A History of Gold
Gold’s unique physical properties, its luster, easy workability, and virtual indestructibility have given it a special place in the history of the world. Over centuries, gold has been prized for its rarity and beauty. One of the earliest records of gold used as money dates from 560 BC, when King Croesus of Lydia, today’s western Turkey, created a coin emblazoned with his own image.
Before coinage, many commodities were used as a medium of exchange cattle, cocoa beans, shells and hides, to name but a few. As the idea of the guaranteed gold coin gained gradual acceptance, gold became the formalized basis of economic life.
Like ancient cultures, our modern society still recognizes the value and beauty of gold. Gold jewelry continues to adorn us. Gold is used as an industrial metal in electronics, dentistry and other applications as well as an investment vehicle in the form of coins and bars. Gold is an internationally recognized monetary and financial asset.
What Is a Gold Standard?
A gold standard uses gold directly or indirectly as money. In a pure gold standard, gold itself is used in transactions, with all prices in essence expressed in terms of the amount of gold needed for purchase.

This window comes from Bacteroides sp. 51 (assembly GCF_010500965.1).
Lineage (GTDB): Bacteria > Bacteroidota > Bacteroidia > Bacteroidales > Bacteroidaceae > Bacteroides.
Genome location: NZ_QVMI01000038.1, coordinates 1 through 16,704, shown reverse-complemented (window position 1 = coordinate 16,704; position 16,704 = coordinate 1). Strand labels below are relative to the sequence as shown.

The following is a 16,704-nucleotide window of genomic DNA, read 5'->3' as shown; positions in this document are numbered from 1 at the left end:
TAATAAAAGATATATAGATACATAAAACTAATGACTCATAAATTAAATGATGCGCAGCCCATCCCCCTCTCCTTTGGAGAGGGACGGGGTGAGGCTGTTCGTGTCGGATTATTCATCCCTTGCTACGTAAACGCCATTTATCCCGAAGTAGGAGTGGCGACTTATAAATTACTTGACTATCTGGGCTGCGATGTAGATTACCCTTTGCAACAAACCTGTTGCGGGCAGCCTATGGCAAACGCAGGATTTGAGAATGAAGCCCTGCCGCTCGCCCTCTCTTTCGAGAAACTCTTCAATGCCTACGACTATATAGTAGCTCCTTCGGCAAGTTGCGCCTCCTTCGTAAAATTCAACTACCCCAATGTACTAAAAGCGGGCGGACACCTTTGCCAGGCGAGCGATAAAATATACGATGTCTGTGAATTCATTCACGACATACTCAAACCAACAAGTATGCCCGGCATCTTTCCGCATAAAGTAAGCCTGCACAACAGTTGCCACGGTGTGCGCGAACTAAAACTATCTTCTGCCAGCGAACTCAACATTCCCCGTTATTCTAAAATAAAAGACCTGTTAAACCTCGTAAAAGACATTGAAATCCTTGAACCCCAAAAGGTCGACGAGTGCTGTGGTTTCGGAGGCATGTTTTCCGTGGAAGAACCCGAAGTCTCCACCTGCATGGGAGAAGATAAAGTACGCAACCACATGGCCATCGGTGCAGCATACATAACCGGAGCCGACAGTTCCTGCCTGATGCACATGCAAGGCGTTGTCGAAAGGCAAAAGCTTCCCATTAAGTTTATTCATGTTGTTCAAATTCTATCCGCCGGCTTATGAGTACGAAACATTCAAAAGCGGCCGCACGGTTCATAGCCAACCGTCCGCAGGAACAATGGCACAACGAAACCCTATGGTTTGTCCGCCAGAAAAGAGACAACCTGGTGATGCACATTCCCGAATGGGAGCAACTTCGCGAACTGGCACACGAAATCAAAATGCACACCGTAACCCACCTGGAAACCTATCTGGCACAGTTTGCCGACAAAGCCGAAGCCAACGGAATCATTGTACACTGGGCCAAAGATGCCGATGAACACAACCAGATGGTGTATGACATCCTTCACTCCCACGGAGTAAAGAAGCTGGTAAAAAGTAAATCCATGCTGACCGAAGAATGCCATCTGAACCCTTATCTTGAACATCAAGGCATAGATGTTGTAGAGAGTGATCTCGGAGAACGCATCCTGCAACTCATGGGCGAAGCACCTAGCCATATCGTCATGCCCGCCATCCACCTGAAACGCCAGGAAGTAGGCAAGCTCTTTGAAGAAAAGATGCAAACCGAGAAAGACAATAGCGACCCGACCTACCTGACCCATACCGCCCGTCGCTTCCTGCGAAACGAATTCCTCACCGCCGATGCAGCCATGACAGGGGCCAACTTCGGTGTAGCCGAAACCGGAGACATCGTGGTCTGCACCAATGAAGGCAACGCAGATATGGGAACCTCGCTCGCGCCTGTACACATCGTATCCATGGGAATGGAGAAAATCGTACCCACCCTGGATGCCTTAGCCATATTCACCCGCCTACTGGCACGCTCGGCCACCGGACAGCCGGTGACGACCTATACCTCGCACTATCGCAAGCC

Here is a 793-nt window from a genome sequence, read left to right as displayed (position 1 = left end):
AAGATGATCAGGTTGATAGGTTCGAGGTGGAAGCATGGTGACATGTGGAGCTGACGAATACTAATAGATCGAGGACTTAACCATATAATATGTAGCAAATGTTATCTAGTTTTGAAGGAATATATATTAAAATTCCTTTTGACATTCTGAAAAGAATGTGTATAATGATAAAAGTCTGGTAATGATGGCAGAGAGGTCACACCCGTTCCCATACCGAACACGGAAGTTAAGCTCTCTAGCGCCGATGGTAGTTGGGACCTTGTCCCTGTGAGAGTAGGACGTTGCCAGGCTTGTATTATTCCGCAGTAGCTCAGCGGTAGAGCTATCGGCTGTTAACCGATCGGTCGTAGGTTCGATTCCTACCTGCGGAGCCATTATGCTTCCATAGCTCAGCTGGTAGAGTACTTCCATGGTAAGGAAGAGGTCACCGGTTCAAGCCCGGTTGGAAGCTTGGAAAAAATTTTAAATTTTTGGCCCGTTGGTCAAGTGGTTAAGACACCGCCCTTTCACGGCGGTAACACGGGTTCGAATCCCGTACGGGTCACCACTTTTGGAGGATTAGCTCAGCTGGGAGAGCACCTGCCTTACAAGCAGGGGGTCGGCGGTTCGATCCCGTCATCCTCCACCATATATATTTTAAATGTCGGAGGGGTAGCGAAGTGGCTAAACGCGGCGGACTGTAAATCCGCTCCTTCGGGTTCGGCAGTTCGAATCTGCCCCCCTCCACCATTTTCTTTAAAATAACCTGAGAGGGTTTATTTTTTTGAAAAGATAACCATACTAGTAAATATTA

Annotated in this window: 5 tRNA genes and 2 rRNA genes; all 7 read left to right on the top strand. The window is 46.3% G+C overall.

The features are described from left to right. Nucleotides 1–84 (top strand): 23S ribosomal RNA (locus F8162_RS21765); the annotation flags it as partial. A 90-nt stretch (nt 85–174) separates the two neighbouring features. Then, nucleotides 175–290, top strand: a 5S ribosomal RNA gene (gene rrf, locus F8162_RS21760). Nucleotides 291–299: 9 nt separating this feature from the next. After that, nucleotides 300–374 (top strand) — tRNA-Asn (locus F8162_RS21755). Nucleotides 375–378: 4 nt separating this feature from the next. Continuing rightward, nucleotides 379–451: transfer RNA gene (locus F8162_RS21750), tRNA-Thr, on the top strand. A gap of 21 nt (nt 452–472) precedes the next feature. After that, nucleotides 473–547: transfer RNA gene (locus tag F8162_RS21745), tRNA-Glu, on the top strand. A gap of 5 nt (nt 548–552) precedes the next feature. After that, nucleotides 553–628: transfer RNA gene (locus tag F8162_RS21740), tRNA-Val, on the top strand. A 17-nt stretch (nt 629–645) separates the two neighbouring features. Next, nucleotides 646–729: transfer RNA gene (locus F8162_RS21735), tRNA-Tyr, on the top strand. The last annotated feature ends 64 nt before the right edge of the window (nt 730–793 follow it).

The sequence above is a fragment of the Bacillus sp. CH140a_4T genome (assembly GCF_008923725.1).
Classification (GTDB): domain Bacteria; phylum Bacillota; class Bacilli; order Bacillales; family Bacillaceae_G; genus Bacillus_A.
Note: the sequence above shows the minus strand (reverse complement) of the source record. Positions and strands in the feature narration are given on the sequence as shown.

Because gold may be alloyed with baser metals, and its weight impossible to ascertain without proper scales, it became common to mint it into coins so that its purity and weight were certified by an authority (usually the government).
Such coins typically also become a unit of account, so that instead of being specified in the number of grains of gold of a certain purity, prices are expressed in terms of dollars, guineas, doubloons, drachma, etc.
A monetary system can also be regarded as a gold standard if representations of gold are used in exchange. For example, paper notes can be part of a gold standard if they represent a claim to gold. However, “claim” can be ambiguous.
Typically, people think of paper currency as part of a gold standard if the notes are “backed” by gold, that is, if there is for every note outstanding a certain quantity of gold stored as “cover.”
Backing, however, may be largely irrelevant. For paper to represent gold, it must be regarded as equivalent to a given quantity and purity of gold. In general, this equivalence is achieved by “convertibility,” the commitment to exchange the notes for gold on demand.
A paper money system in which notes are convertible on demand by the issuer into gold of a given weight and purity is regarded as a gold standard.